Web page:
Coordinators Crucial for Stoops’ Success
By Matt Smith
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Rockstar hires are hard to come by at a place like Kentucky. Like you have to develop talent there, you have to develop coaches as well.
The first of the SEC’s four coaching vacancies was filled on Tuesday when Kentucky hired Florida State defensive coordinator Mark Stoops to replace Joker Phillips, who was fired on Nov. 11 after a 1-9 start.
Stoops, 45, has spent the past three seasons in charge of the Seminoles defense after a six-year stint as defensive coordinator at Arizona under his brother, Mike. Stoops becomes the third member of his family to be an FBS head coach, joining Mike and eldest brother Bob, who is in his 14th year as the head coach at Oklahoma. Stoops won a national championship as defensive backs coach at Miami (FL) in 2001.
Phillips, a former receiver for the Wildcats and a longtime assistant under Rich Brooks prior to being named head coach-in-waiting in 2008, was loved by his players and considered to be one of the “nice guys” in coaching. However, he lacked the flair that a program such as Kentucky needs to compete with the SEC heavyweights given the school’s basketball-first culture and lack of a fertile recruiting base.
Stoops is a mix between the relatively stoic Bob and the hyperactive Mike. He rarely loses his composure like Mike, but does bring some fire to a team that far too often appeared to just be going through the motions under Phillips.
Rich Brooks proved in the late 2000s that Kentucky can be a competitive SEC program, winning at least seven games for four straight seasons. Since his departure after the 2009 season, the Wildcats have won just four of 24 SEC games. Brooks had Kentucky ranked in the Top 10. Brooks got ESPN’s College Gameday to Lexington. Brooks won in such venues as Sanford Stadium, Jordan-Hare Stadium and Razorback Stadium. Getting to SEC Championship Games might be unrealistic, but going to bowls in, say, three out of every four years is more than reasonable.
Based on the numbers his defenses have accumulated, it’s hard to think Stoops won’t be able to turn the downtrodden Wildcats around. He took over a 109th-ranked defense at Arizona in 2004 and steadily grew them into a unit which finished in the top 50 in total defense in three of his final four seasons. At Florida State, it took Stoops just two years to take the Seminoles defense from 108th nationally to fourth. The 2012 ‘Noles are currently No. 2 nationally.
The question now, as is the case in the days after a coaching hire, is who Stoops can get to join him in Lexington. What type of system he runs will be critical in how quickly he can resurrect Kentucky. The system itself is less important than giving the offense an identity, something it lacked under Phillips and Randy Sanders.
Stoops would love to bring current Florida State offensive coordinator James Coley with him. It would seem like a step down going to Kentucky, but Coley doesn’t call plays for the Seminoles. If Stoops prefers more of a wide-open style, he could look at East Carolina’s Lincoln Riley. A former Mike Leach protégé, Riley is just 28 years old, and has been the Pirates offensive coordinator for the past three seasons. The East Carolina passing offense ranks in the top 40 nationally. With the success of Texas A&M (and fellow young offensive coordinator/Leach disciple Kliff Kingsbury) this season, it’s been proven that wide-open offenses can be effective against some of the nation’s toughest defenses.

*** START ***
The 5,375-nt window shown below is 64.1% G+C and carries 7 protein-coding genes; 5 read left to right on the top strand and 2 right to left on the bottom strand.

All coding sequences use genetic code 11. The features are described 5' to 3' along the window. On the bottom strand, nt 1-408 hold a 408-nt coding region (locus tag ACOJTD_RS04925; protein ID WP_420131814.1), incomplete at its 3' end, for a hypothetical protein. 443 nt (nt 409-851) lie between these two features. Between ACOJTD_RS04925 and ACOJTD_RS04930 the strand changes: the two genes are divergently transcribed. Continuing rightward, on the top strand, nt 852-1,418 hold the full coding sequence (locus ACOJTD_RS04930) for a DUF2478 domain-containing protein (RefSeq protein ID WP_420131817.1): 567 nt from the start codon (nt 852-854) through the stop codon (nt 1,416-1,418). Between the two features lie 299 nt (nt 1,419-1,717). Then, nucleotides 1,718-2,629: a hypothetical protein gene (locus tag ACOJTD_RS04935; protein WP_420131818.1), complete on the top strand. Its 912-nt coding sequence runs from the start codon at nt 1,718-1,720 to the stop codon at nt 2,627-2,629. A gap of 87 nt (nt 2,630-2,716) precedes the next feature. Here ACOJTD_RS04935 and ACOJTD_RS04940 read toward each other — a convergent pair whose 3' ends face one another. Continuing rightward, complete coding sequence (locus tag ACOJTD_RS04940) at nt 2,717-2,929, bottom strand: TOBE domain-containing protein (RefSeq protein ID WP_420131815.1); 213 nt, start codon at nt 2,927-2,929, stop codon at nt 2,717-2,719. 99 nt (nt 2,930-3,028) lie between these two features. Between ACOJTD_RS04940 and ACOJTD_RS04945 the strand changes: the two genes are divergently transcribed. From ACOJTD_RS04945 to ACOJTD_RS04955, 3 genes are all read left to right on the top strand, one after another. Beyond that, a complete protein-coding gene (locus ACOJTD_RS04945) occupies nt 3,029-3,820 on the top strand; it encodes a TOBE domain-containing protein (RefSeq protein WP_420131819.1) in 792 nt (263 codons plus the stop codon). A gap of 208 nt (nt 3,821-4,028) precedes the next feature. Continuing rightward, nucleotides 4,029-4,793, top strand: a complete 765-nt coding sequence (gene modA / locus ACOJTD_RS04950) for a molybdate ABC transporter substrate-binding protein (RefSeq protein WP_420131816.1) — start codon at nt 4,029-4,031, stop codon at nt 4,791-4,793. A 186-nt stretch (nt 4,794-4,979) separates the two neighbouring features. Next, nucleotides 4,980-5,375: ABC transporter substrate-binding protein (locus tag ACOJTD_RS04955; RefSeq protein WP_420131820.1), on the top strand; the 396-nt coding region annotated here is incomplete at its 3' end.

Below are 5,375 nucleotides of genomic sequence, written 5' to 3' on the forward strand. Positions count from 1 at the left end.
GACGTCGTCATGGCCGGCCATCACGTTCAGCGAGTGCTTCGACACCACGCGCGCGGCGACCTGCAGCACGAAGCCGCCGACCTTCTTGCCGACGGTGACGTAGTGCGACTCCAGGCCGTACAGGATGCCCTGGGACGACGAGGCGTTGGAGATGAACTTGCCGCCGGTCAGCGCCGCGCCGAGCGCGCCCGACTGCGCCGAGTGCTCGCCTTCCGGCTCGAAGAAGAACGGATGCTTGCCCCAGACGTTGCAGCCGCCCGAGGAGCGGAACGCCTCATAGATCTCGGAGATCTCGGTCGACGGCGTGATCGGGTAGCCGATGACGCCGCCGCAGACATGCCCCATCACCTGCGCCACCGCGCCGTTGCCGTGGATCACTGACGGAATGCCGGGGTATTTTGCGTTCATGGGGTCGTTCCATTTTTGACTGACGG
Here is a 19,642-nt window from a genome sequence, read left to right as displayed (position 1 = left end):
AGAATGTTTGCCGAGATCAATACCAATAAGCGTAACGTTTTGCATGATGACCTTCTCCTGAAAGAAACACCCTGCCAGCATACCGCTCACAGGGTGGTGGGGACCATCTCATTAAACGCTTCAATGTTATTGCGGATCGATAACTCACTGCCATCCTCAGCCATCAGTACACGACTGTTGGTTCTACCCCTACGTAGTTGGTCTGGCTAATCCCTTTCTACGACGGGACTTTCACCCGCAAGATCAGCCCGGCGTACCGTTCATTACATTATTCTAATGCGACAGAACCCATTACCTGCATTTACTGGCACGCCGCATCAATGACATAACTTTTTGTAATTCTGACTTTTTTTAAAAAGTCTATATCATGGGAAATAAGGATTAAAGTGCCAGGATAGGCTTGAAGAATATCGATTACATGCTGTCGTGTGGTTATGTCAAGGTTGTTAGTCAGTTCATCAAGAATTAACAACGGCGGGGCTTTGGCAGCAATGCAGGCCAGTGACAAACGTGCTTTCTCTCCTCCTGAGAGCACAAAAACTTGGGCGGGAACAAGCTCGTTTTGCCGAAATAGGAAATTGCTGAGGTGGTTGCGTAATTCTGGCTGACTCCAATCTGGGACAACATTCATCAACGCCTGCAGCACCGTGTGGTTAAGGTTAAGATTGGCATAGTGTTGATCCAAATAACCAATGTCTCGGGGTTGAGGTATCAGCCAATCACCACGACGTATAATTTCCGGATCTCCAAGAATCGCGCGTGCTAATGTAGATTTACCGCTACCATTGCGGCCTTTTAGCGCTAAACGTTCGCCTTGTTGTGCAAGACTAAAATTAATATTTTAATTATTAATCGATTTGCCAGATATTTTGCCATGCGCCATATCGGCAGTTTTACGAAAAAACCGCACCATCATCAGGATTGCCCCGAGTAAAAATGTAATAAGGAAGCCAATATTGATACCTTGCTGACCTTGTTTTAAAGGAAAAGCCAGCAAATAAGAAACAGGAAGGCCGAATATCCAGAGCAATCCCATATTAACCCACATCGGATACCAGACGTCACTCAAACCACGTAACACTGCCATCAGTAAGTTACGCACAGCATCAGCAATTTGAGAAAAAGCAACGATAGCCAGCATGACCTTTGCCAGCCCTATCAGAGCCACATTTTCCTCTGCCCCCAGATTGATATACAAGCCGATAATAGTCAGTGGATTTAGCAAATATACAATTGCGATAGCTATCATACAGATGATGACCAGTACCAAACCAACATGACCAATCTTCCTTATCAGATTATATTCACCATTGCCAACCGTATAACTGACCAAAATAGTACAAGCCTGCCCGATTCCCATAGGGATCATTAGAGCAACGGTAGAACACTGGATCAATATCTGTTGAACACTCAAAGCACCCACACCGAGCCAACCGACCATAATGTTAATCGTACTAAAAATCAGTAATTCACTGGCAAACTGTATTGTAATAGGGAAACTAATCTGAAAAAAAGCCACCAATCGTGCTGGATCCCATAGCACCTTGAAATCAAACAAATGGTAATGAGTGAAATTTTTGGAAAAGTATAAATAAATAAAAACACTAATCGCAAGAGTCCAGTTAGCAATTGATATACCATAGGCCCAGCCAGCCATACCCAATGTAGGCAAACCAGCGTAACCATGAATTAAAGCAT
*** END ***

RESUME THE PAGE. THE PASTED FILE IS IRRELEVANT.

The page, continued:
Should Stoops want to stick to a pro-style attack, former Kent State head coach Doug Martin is available after a one-year stint as Boston College’s offensive coordinator. Martin injected some life into an Eagles offense that was one of the worst in the country in 2011.
Again, it’s not the system itself, but it’s committing to one system and recruiting for it that will expedite the team’s improvement. Kentucky did a little of this and a little of that offensively the past few seasons, and never became comfortable doing any one thing well.
Defensively, a name to watch would be Oklahoma linebackers coach Tim Kish, who worked with Stoops at Arizona and served as the team’s interim head coach in 2011 after Mike Stoops was fired at midseason. The defensive hire, of course, is not as critical given that Stoops’ background is strictly defense.
All in all, Kentucky made a very solid hire. There will be a grace period, but with James Franklin, the last ACC coordinator to be hired as an SEC head coach, taking Vanderbilt from two wins to eight in only two seasons, a model has been established for Stoops to follow. Rockstar hires are hard to come by at a place like Kentucky. Like you have to develop talent there, you have to develop coaches as well.
Now comes the tough part – making the right coordinator hires. Missing on coordinator hires is what has Gene Chizik unemployed, and landing Todd Grantham to run Georgia’s defense is what may have saved Mark Richt’s job. Coaching football is as much of a team effort as playing it is. Who joins Stoops’ team will go a long way to determining if and when Kentucky becomes a contending program again.